US sticks to story of clandestine Soviet tank shipments to Nicaragua
The Reagan administration is sticking to its story that Nicaragua is receiving a number of Soviet tanks -- despite strong denials from Nicaragua and raised eyebrows in other quarters.
Evidence of these tank shipments appears to be far less conclusive than evidence supporting the administration's assertion in February that Cuban and Soviet arms were being supplied to El Salvador.
Sandinista leader Daniel Ortega Saavedra flatly denied the reports of the shipments June 2, saying they are "totally unfounded."
Diplomatic sources in Managua, the Nicaraguan capital, play down the whole business. "Washington appears to be making something out of nothing," said one Western diplomat.
Secretary of State Alexander M. Haig Jr., talking with newsmen June 2, indicated that he is deeply concerned about a Nicaraguan military buildup. Some Defense Department spokesmen suggest that Moscow also may have sent or will be sending Russian jet fighters to Nicaragua.
"We do not see any threats from the local area that would justify that level of manpower," Secretary Haig said. "Nor do we visualize their requirement for the sophisticated level of armaments that we see have already arrived and which we understand are programmed to arrive." But he made no specific reference to tanks reportedly delivered by the Soviet Union.
State and Defense Department sources insist their evidence of Soviet tank shipments to Nicaragua is strong and that more tanks may be on the way from Cuba. State Department sources suggest that tanks may have arrived in Nicaragua "under the cover of darkness," just as Soviet and Cuban arms shipments to El Salvador earlier this year were sent at night through Nicaragua.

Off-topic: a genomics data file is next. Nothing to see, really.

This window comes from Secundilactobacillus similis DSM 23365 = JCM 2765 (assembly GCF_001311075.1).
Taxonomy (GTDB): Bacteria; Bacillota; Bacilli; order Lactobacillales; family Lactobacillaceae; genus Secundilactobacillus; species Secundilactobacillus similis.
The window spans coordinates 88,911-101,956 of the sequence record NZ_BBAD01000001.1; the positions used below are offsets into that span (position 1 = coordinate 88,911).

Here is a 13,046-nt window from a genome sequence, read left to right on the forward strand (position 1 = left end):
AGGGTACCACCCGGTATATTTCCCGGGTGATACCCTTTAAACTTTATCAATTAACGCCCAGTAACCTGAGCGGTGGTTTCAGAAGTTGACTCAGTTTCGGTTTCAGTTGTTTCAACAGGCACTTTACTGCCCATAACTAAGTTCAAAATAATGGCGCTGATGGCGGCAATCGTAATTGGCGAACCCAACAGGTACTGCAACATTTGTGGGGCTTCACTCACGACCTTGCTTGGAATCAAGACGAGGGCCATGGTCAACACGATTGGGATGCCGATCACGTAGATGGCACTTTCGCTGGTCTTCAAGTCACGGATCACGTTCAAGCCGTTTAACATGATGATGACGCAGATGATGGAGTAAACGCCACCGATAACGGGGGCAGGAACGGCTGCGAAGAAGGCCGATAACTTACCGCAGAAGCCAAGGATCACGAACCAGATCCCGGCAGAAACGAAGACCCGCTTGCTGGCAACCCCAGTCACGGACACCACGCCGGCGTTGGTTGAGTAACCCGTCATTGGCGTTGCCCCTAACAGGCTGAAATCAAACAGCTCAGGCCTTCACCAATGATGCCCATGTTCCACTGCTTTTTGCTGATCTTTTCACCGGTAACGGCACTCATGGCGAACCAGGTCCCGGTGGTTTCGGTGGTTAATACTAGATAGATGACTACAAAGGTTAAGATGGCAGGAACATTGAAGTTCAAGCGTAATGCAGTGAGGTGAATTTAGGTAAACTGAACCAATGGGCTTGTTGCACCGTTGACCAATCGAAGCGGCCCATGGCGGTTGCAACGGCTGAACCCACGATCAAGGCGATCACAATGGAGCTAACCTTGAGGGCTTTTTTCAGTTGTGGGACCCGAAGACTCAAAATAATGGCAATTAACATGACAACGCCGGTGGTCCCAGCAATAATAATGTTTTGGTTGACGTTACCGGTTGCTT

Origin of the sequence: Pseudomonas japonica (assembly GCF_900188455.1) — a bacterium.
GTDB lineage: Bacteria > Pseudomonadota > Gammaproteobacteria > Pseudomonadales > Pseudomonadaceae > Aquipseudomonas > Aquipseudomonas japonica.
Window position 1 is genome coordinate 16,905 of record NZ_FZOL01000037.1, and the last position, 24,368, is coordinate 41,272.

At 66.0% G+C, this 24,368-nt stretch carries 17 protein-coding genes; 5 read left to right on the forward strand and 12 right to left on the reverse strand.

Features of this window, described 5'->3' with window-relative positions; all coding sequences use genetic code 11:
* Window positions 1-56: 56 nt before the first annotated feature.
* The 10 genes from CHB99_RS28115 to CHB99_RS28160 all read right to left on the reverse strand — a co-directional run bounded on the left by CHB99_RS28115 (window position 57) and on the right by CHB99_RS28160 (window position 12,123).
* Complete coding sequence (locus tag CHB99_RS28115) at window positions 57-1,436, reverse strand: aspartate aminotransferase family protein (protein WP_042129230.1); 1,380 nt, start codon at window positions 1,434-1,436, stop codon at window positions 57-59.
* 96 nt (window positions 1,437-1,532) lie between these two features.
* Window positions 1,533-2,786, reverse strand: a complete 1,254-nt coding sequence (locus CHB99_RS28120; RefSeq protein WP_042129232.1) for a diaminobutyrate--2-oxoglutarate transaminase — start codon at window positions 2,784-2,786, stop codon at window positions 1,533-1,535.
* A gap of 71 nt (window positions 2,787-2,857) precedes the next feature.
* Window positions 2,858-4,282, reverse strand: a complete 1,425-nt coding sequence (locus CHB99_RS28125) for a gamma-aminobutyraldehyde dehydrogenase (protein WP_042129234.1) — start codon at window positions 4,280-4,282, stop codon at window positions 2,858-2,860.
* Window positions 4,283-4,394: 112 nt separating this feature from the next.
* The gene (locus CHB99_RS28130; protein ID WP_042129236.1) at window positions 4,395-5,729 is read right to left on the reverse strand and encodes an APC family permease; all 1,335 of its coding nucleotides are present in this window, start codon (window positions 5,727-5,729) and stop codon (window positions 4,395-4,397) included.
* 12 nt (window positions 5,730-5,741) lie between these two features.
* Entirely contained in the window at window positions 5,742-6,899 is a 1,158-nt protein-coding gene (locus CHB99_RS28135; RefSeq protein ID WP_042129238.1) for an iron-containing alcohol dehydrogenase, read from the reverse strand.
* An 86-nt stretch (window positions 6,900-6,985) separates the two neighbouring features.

Ironically, all of this comes on the heels of Undersecretary of State Walter J. Stoessel Jr.'s comment June 1 that Cuba was sending only minimal amounts of weaponry to El Salvador and other Central American nations.
Behind the confusion over what is going on in Nicaragua appears to be an administration concern that events are still very fluid in Central America and could easily get out of hand.
Still the question remains: Are the tanks there? Efforts to prove their presence have been unavailing.
"What we are dealing with is raw intelligence information that needs to be sifted and sorted," said one intelligence official. "It could prove true, but we need more time to develop this before we can be sure." Despite uncertainty, the administration apparently does not want to appear weak on the issue.
Flushed with the success it had in nearly halting the flow of Soviet and Cuban arms to the Salvadoran guerrillas earlier this year, the administration feels it can slow or halt arms shipments, including tanks to Nicaragua, by putting the whole issue to the open glare of publicity.
This time it may be harder, since so far the evidence presented has been less conclusive than that presented in connection with the Salvadoran situation. The Reagan administration "had better proof and more [proof] to substantiate its allegations" of arms shipments to El Salvador, says a Western diplomatic source in Managua. "The proof that Nicaragua was serving as a conduit for these arms was so substantial that the Nicaraguans quietly admitted their role in the arms flow and said little publicly. This time the Nicaraguans are flatly denying the tank story."